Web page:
Three income ideas for your portfolio
Posted by Adrian Lowcock in Latest insights category on 06 Mar 20
It is not easy to get a regular income from your cash savings these days. After more than a decade, interest rates are still languishing at very low levels and we think they are unlikely to rise much in the short term.
One option is to turn to the stock market to find a higher income, although this is riskier. Many successful companies have strong earnings and regularly pay dividends to their shareholders. We believe investing in shares could be a great place for those who can accept the extra risks and have a long-term outlook.
In addition, if you hold these investments in an ISA or SIPP then you don't have to pay any income tax. Although please note tax rules can change and the benefits will depend on your personal circumstances.
Here are a few of our favourite income funds that could be considered as part of a wider portfolio.
Threadneedle UK Equity Income
Richard Colwell is an experienced equity income manager and has been responsible for this fund
since 2010. His focus is on stock selection, and he holds a blend of quality companies and out-of-favour businesses with recovery potential. The high quality investments have strong cash generation, which can fund both dividends and long-term growth. The recovery selections may not currently pay a dividend but he believes they have the potential to provide income and grow the value of the business in the future. The fund is unconstrained but is mainly invested in large blue chip companies, although Colwell will take significant sector bets against the index to match his thematic views.
The largest position in the fund is the pharmaceuticals giant Astrazeneca. Colwell believes the company is well positioned to grow its dividend because of its pipeline of new, higher margin, products. The manager is also positive on the Industrials and Consumer Services sectors, which together account for nearly half of the fund’s total investments. Electrocomponents and Rentokil Initial, for example, both feature in the fund’s top five holdings.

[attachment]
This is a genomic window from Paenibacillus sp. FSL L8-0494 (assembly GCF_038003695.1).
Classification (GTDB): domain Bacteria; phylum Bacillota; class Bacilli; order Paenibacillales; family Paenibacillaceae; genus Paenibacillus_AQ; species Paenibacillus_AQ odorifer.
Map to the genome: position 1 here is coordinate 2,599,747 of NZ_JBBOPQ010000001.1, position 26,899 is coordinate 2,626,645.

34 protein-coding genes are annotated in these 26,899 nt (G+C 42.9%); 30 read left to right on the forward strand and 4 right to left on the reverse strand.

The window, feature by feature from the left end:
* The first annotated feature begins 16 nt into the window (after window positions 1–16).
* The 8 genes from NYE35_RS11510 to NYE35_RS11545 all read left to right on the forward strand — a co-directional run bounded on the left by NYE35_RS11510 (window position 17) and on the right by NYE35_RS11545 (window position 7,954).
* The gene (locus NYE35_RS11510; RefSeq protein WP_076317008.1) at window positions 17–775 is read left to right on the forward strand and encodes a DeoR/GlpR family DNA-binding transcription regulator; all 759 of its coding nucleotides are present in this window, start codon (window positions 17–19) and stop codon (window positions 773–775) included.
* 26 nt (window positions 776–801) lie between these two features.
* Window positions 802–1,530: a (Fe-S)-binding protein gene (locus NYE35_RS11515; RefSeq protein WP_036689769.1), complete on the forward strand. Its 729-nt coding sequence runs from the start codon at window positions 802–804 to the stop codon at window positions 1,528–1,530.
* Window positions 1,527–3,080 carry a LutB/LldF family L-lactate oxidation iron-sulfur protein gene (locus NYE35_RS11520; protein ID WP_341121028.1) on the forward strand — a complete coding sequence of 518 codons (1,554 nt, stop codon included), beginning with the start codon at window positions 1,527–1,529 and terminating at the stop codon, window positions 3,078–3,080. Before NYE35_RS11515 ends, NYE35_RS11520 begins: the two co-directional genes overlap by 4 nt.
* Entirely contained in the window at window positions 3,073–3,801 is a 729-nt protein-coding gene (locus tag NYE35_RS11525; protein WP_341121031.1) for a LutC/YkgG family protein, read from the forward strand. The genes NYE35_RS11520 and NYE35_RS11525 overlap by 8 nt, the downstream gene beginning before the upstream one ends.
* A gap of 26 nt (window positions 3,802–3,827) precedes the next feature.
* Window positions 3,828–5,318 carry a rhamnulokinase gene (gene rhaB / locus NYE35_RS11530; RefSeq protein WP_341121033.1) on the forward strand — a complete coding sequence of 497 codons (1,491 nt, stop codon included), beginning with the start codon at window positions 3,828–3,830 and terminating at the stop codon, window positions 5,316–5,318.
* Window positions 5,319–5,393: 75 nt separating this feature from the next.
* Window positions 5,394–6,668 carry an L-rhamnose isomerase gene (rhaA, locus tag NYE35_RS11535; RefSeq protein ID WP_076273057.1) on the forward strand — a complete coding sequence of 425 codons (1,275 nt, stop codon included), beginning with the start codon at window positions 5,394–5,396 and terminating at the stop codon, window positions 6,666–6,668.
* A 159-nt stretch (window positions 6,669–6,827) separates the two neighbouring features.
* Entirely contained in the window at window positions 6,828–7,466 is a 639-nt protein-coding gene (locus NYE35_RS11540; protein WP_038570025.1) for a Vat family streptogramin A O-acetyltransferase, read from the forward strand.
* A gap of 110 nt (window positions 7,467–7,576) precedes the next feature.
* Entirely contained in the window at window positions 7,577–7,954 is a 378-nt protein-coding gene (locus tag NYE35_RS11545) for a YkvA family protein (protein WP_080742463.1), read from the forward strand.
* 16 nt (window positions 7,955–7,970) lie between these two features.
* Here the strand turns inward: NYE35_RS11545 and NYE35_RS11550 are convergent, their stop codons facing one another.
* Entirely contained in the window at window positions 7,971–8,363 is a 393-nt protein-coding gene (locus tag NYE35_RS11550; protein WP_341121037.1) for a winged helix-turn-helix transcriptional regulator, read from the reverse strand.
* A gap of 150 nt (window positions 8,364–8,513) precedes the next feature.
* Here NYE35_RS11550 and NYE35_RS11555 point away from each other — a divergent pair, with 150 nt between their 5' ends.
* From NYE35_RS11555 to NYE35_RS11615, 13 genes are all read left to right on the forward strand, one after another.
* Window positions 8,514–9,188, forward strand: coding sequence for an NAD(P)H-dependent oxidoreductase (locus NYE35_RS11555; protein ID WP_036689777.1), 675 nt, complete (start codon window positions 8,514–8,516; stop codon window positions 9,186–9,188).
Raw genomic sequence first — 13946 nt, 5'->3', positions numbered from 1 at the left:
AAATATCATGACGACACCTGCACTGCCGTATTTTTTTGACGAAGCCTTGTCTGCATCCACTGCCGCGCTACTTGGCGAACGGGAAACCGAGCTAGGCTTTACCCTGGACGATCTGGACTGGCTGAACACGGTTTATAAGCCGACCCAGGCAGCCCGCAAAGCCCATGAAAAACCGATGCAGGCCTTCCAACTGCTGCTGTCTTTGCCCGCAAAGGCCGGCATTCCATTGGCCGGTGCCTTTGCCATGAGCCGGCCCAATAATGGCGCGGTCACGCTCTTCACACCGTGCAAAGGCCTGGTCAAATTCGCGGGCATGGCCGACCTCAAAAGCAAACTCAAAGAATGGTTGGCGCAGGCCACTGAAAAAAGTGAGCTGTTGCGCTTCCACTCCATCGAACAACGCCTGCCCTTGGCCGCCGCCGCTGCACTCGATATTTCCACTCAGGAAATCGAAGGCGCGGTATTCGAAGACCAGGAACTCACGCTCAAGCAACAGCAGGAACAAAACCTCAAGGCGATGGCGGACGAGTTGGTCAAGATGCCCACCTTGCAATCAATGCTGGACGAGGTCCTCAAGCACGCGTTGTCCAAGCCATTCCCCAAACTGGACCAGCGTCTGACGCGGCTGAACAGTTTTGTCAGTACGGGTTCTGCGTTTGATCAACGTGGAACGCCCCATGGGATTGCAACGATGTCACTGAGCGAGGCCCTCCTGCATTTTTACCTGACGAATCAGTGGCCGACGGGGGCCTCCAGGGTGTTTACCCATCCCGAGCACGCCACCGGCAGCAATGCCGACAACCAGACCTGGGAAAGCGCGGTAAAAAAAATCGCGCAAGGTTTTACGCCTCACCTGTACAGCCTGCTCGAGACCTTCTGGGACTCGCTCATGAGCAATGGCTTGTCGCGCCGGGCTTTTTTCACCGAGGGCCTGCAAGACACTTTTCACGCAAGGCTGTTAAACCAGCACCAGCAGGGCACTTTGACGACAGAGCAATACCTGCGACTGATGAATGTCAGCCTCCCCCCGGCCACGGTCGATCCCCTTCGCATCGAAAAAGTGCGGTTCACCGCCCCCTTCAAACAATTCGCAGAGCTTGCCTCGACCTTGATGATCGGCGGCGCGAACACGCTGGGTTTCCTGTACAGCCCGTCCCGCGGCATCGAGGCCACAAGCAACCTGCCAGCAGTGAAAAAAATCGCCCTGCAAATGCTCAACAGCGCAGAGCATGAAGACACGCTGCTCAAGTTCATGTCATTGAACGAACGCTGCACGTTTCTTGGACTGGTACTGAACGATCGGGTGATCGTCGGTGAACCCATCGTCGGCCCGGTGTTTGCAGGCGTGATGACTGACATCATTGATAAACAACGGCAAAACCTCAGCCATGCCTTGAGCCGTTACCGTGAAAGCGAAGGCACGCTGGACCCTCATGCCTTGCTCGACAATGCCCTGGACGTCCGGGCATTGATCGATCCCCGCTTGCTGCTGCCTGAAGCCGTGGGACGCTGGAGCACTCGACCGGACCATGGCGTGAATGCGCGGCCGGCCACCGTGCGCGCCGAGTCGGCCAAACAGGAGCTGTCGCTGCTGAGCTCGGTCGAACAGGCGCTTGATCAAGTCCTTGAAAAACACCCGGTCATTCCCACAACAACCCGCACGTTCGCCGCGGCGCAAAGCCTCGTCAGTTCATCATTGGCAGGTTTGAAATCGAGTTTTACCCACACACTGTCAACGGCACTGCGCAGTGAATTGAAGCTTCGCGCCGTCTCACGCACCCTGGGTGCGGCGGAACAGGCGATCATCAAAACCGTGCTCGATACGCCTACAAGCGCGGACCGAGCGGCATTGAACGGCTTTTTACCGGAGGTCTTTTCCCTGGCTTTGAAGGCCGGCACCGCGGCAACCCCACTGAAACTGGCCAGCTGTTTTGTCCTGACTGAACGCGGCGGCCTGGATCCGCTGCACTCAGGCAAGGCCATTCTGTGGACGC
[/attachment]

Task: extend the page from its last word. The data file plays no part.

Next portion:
Fidelity Global Dividend
This is a core global income fund, which invests in companies offering a healthy and sustainable yield. Dan Roberts has managed this fund
since its launch in 2012, with support from Fidelity's extensive research teams. Roberts considers himself a value investor and focuses on companies that can offer a good degree of capital protection during market downturns. This means the fund may lag in strong bull markets. Careful analysis of companies allows Roberts to identify those with stable finances and strong cashflow.
The portfolio currently favours pharmaceuticals and his largest company position is the Swiss giant Roche. The fund’s largest country exposure is the US, with holdings including US Bancorp, followed closely by the UK where the fund has exposure to both Relx and Unilever.
Man GLG UK Income
offers a highly disciplined approach to investing in UK equity income. Manager Henry Dixon's proven value style underpins his philosophy that pricing inefficiencies can be profitably exploited. He looks for companies trading below his team’s estimate of asset value, or those where the company’s profit stream is under-valued relative to the cost of capital. This comes with the additional requirement of a dividend yield at least equal to that of the UK stock market. The team also looks for strong free cash-flow and net cash positions that may produce positive dividend surprises. As well as the primary focus on valuation, the manager also seeks elements of quality and positive earnings momentum. The portfolio includes significant exposure to mid and small cap shares.
The manager currently has a significant position in the Tobacco sector, holding both British American Tobacco and Imperial Brands. The portfolio is also invested in oil stocks with exposure to the two large UK oil companies, Shell and BP, in the top 10 holdings.